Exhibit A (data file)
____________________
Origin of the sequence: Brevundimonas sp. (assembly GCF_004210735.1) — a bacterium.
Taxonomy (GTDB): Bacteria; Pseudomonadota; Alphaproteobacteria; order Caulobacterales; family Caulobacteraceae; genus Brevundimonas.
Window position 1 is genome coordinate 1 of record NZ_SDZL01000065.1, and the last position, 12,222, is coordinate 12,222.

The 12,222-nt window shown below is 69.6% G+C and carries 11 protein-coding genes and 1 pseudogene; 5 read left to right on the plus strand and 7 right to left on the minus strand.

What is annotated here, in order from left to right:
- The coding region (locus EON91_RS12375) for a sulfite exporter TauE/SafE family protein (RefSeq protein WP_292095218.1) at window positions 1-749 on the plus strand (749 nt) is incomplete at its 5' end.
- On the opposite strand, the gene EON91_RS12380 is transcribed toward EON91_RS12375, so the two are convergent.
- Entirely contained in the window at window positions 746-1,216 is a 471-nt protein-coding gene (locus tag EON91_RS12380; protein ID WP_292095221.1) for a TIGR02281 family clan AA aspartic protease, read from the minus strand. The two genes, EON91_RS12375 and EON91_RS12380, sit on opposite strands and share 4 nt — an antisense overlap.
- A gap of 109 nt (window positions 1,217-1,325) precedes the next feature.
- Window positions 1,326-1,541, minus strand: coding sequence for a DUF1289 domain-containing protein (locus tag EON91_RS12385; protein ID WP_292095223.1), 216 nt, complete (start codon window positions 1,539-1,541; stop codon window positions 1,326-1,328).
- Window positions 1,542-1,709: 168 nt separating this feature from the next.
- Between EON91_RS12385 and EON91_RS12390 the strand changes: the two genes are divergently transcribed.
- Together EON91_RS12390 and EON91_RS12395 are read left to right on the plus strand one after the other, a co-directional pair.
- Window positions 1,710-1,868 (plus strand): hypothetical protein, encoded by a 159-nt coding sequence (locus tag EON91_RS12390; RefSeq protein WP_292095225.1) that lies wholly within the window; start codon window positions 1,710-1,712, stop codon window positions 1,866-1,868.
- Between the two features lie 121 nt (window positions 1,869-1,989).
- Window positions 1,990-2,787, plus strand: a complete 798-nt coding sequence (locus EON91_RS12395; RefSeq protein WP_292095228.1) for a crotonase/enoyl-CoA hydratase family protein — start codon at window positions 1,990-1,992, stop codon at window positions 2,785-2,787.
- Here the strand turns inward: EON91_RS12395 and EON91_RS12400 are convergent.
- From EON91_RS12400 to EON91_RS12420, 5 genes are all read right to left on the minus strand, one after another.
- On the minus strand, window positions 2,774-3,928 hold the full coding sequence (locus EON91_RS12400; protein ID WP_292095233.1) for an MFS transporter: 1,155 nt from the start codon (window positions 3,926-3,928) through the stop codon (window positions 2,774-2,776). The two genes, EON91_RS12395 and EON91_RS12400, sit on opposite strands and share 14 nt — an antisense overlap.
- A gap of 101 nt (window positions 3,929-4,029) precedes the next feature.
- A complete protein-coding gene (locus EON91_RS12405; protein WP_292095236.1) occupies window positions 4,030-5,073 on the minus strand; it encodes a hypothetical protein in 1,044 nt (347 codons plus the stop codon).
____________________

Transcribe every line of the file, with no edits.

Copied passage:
Origin of the sequence: Brevundimonas sp. (assembly GCF_004210735.1) — a bacterium.
Taxonomy (GTDB): Bacteria; Pseudomonadota; Alphaproteobacteria; order Caulobacterales; family Caulobacteraceae; genus Brevundimonas.
Window position 1 is genome coordinate 1 of record NZ_SDZL01000065.1, and the last position, 12,222, is coordinate 12,222.

The 12,222-nt window shown below is 69.6% G+C and carries 11 protein-coding genes and 1 pseudogene; 5 read left to right on the plus strand and 7 right to left on the minus strand.

What is annotated here, in order from left to right:
- The coding region (locus EON91_RS12375) for a sulfite exporter TauE/SafE family protein (RefSeq protein WP_292095218.1) at window positions 1-749 on the plus strand (749 nt) is incomplete at its 5' end.
- On the opposite strand, the gene EON91_RS12380 is transcribed toward EON91_RS12375, so the two are convergent.
- Entirely contained in the window at window positions 746-1,216 is a 471-nt protein-coding gene (locus tag EON91_RS12380; protein ID WP_292095221.1) for a TIGR02281 family clan AA aspartic protease, read from the minus strand. The two genes, EON91_RS12375 and EON91_RS12380, sit on opposite strands and share 4 nt — an antisense overlap.
- A gap of 109 nt (window positions 1,217-1,325) precedes the next feature.
- Window positions 1,326-1,541, minus strand: coding sequence for a DUF1289 domain-containing protein (locus tag EON91_RS12385; protein ID WP_292095223.1), 216 nt, complete (start codon window positions 1,539-1,541; stop codon window positions 1,326-1,328).
- Window positions 1,542-1,709: 168 nt separating this feature from the next.
- Between EON91_RS12385 and EON91_RS12390 the strand changes: the two genes are divergently transcribed.
- Together EON91_RS12390 and EON91_RS12395 are read left to right on the plus strand one after the other, a co-directional pair.
- Window positions 1,710-1,868 (plus strand): hypothetical protein, encoded by a 159-nt coding sequence (locus tag EON91_RS12390; RefSeq protein WP_292095225.1) that lies wholly within the window; start codon window positions 1,710-1,712, stop codon window positions 1,866-1,868.
- Between the two features lie 121 nt (window positions 1,869-1,989).
- Window positions 1,990-2,787, plus strand: a complete 798-nt coding sequence (locus EON91_RS12395; RefSeq protein WP_292095228.1) for a crotonase/enoyl-CoA hydratase family protein — start codon at window positions 1,990-1,992, stop codon at window positions 2,785-2,787.
- Here the strand turns inward: EON91_RS12395 and EON91_RS12400 are convergent.
- From EON91_RS12400 to EON91_RS12420, 5 genes are all read right to left on the minus strand, one after another.
- On the minus strand, window positions 2,774-3,928 hold the full coding sequence (locus EON91_RS12400; protein ID WP_292095233.1) for an MFS transporter: 1,155 nt from the start codon (window positions 3,926-3,928) through the stop codon (window positions 2,774-2,776). The two genes, EON91_RS12395 and EON91_RS12400, sit on opposite strands and share 14 nt — an antisense overlap.
- A gap of 101 nt (window positions 3,929-4,029) precedes the next feature.
- A complete protein-coding gene (locus EON91_RS12405; protein WP_292095236.1) occupies window positions 4,030-5,073 on the minus strand; it encodes a hypothetical protein in 1,044 nt (347 codons plus the stop codon).